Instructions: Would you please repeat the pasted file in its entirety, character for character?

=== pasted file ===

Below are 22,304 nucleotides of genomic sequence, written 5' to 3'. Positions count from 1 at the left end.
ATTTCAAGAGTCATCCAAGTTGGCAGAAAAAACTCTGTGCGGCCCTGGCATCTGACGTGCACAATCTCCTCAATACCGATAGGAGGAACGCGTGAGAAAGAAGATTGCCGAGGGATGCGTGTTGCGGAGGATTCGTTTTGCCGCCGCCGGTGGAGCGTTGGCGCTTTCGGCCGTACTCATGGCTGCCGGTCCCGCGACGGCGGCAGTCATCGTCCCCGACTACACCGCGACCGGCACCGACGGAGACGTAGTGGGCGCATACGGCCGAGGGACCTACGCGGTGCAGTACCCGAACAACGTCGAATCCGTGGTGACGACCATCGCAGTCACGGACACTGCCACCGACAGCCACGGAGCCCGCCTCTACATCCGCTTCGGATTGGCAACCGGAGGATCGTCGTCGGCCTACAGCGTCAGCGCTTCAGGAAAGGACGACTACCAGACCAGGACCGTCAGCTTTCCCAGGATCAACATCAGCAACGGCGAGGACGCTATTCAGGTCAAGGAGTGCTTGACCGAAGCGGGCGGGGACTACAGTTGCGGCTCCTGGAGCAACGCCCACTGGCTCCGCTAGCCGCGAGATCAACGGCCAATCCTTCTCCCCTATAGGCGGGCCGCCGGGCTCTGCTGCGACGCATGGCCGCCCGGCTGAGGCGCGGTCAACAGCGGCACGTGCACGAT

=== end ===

Below are 22,304 nucleotides of genomic sequence, written 5' to 3'. Positions count from 1 at the left end.
ATTTCAAGAGTCATCCAAGTTGGCAGAAAAAACTCTGTGCGGCCCTGGCATCTGACGTGCACAATCTCCTCAATACCGATAGGAGGAACGCGTGAGAAAGAAGATTGCCGAGGGATGCGTGTTGCGGAGGATTCGTTTTGCCGCCGCCGGTGGAGCGTTGGCGCTTTCGGCCGTACTCATGGCTGCCGGTCCCGCGACGGCGGCAGTCATCGTCCCCGACTACACCGCGACCGGCACCGACGGAGACGTAGTGGGCGCATACGGCCGAGGGACCTACGCGGTGCAGTACCCGAACAACGTCGAATCCGTGGTGACGACCATCGCAGTCACGGACACTGCCACCGACAGCCACGGAGCCCGCCTCTACATCCGCTTCGGATTGGCAACCGGAGGATCGTCGTCGGCCTACAGCGTCAGCGCTTCAGGAAAGGACGACTACCAGACCAGGACCGTCAGCTTTCCCAGGATCAACATCAGCAACGGCGAGGACGCTATTCAGGTCAAGGAGTGCTTGACCGAAGCGGGCGGGGACTACAGTTGCGGCTCCTGGAGCAACGCCCACTGGCTCCGCTAGCCGCGAGATCAACGGCCAATCCTTCTCCCCTATAGGCGGGCCGCCGGGCTCTGCTGCGACGCATGGCCGCCCGGCTGAGGCGCGGTCAACAGCGGCACGTGCACGAT